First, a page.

Archive for April 5, 2018

‘Stephen Hawking RIP’ by Ella Baron

Posted in Art, The Universe and Stuff with tags , , on April 5, 2018 by telescoper

I just saw this lovely illustration (by Ella Baron) and thought I would share it here.

It appears in the March 23 of the Times Literary Supplement which arrived in Maynooth while I was away and I’ve just found time to read it. I subscribe to the TLS primarily because I like the crossword..

The ‘cartoon’ is accompanied by an excerpt from A Brief History of Time:

If a pulse of light is emitted… then as time goes on it will spread out… like ripples on the surface of a pond when a stone is thrown in…


Spring comes to Maynooth

Posted in Biographical, Cardiff, Maynooth with tags , , on April 5, 2018 by telescoper

After a good night’s sleep last night I was up early this morning to give my usual Thursday 9am lecture on Computational Physics. It was a bright sunny morning, though there was overnight frost and a distinct chill in the air, as I made my way to Physics Hall. Once there, for the first time this year, I had to close the blinds because the Sun was shining too bright for the projector screen. It has hitherto always been too gloomy outside for this to happen. The picture above (of St Joseph’s Square, on the South Campus) was taken as I left St Patrick’s House after a very nice lunch of roast lamb in Pugin Hall. By this time of day it was pleasantly warm.

Here’s a nice picture of the Library circulated by the Maynooth social media folk earlier today.


Anyway, this mornings’s lecture was an introduction numerical solutions of ordinary differential equations, beginning with Euler’s method applied to initial value problems. Further studies of this topic – which is very important for bidding computational physics – will take up the rest of the lectures as we explore the delights of, e.g. Runge-Kutta codes and boundary value problems. This morning’s lecture was followed this afternoon by a two-hour lab session in which the students had to write their own ODE solver.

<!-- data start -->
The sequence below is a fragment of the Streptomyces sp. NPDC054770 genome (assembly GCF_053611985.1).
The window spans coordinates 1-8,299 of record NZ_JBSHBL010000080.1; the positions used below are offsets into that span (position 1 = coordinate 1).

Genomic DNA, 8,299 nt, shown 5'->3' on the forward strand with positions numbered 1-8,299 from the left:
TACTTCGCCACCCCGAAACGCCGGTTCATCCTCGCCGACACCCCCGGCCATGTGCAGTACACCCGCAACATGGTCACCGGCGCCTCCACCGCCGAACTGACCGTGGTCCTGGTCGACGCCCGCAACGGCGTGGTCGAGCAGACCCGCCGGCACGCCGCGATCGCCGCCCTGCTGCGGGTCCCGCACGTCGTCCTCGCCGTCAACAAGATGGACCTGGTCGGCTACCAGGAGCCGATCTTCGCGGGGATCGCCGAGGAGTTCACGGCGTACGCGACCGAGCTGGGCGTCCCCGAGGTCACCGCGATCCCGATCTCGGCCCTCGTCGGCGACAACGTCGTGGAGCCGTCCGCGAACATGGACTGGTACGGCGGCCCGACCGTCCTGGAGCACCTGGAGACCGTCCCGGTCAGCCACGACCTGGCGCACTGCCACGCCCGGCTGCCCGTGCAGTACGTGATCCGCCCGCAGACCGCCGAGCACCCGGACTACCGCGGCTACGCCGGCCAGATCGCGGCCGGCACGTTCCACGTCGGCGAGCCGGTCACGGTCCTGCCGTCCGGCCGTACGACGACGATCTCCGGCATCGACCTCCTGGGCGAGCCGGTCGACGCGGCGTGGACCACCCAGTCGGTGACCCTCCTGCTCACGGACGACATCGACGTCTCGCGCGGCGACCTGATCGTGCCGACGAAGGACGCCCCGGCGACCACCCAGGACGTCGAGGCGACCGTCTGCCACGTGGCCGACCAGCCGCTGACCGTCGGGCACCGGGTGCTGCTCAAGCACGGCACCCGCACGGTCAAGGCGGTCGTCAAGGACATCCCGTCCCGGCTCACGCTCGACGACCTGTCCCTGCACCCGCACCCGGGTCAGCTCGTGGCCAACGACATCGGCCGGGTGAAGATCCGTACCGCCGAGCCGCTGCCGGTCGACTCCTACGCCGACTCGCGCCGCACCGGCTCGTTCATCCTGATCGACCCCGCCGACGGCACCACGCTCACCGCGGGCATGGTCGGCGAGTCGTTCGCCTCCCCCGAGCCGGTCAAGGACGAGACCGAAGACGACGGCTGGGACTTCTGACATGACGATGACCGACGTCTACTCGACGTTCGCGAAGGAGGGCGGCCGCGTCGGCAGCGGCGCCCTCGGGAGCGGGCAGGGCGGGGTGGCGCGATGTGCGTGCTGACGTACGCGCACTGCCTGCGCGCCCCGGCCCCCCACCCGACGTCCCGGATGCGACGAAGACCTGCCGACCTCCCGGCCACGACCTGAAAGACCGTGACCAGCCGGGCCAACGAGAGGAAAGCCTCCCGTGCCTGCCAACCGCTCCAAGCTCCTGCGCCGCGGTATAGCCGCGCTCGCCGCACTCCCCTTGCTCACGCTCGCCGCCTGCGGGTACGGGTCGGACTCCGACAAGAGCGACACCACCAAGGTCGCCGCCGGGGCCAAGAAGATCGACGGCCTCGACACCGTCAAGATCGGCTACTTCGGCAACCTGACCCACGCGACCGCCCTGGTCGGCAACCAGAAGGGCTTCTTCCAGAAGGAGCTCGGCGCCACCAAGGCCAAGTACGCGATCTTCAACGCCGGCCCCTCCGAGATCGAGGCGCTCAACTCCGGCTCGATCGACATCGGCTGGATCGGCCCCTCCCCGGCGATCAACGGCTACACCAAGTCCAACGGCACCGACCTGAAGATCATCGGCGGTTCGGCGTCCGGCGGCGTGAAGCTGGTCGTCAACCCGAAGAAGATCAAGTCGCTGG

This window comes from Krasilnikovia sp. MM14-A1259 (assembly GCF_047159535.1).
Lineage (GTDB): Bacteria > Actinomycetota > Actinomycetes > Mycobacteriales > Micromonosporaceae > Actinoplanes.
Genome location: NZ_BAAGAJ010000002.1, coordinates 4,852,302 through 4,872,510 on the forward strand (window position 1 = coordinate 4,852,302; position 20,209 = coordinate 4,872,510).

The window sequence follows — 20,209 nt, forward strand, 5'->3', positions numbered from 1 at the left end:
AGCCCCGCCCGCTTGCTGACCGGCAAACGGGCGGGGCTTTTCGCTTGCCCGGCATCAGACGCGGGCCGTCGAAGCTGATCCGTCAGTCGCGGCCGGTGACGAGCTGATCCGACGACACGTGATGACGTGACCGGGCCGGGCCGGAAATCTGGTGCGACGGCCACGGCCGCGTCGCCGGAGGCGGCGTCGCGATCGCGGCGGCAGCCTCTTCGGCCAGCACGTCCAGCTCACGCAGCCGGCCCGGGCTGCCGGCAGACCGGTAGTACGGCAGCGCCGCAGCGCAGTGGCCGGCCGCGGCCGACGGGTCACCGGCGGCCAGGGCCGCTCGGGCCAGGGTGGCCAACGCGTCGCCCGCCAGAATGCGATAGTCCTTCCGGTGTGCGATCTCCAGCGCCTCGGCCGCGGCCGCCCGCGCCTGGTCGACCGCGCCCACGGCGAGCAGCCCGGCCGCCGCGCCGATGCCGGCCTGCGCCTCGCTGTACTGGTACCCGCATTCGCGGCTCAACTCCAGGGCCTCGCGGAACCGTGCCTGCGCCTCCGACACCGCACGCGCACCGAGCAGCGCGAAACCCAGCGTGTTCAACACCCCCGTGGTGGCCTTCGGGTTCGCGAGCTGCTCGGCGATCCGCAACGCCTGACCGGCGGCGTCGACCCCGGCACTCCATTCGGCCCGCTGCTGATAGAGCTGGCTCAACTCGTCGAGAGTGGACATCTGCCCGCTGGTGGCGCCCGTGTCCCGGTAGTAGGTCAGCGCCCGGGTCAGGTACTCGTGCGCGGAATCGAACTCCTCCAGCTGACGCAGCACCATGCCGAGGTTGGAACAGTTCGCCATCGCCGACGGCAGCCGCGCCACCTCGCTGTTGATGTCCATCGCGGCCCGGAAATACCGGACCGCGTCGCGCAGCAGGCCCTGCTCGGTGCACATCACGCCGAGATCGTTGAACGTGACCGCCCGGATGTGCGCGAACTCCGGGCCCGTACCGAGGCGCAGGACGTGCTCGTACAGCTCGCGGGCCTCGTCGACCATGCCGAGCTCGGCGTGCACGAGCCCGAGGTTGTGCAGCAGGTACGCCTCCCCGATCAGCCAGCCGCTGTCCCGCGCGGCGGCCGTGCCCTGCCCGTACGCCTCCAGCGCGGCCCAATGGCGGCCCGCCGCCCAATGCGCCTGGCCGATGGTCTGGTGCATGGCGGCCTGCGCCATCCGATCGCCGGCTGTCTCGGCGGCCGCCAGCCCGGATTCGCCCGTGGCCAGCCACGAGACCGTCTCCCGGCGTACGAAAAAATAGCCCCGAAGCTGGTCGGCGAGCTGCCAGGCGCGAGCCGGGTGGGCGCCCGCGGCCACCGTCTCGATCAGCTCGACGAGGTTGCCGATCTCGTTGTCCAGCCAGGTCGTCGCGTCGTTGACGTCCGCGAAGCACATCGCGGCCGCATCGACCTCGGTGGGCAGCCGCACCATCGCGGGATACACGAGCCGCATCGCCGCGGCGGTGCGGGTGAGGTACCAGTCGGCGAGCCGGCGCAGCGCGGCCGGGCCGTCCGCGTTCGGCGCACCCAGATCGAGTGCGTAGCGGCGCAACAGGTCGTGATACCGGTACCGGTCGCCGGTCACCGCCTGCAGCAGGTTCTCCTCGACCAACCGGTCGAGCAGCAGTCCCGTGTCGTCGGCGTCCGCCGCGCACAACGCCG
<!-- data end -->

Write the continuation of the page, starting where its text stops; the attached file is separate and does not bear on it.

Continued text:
Among the advantages (for me) of teaching this module is that I’m actually becoming reasonably competent at Python. At any rate I’ve difficult improved my ability to spot bugs in codes written by other people. In fact, it is traditional for the exam in this module to include a question that involves finding 10 mistakes in a piece of Python code. That’s a fun challenge, the only real problem for me being to write a bit of code with only 10 mistakes in it in the first place…

Talking of exams, the timetables for my two current employers are now out. Computational Physics in Maynooth is on Friday 11th May while Physics of the Early Universe in Cardiff is almost a fortnight later, on Thursday 24th May. The Easter recess is shorter here in Maynooth than in Cardiff, where lectures do not resume until April 16th (assuming the UCU strike does not continue), which is why the exams in Maynooth are earlier. I’m grateful there isn’t a clash. I should have ample time to mark the Maynooth ones before the Cardiff ones are due. After the first week or so of May I won’t have to teach in both institutions, so my somewhat hectic schedule should become a little more relaxed from then onwards.

I mentioned the UCU strike above in passing. The UCU leadership has decided that there will be an online ballot on whether to accept the `offer’ recently made by the management organisation UUK. The ballot will be open until April 13th. If the vote goes against acceptance then Cardiff staff will be back on strike from 16th April, and there will be further industrial action over the examination period. I can’t predict what the result of the ballot will be. Although the UCU leadership is recommending acceptance I don’t know anyone personally who intends to vote for it, but there’s a probably a big selection effect there! There is a distinct possibility that examinations will be badly disrupted not only in Cardiff but all over the UK. It’s a very sad state of affairs but all those on strike (and the majority of students) consider the UUK side to be to blame…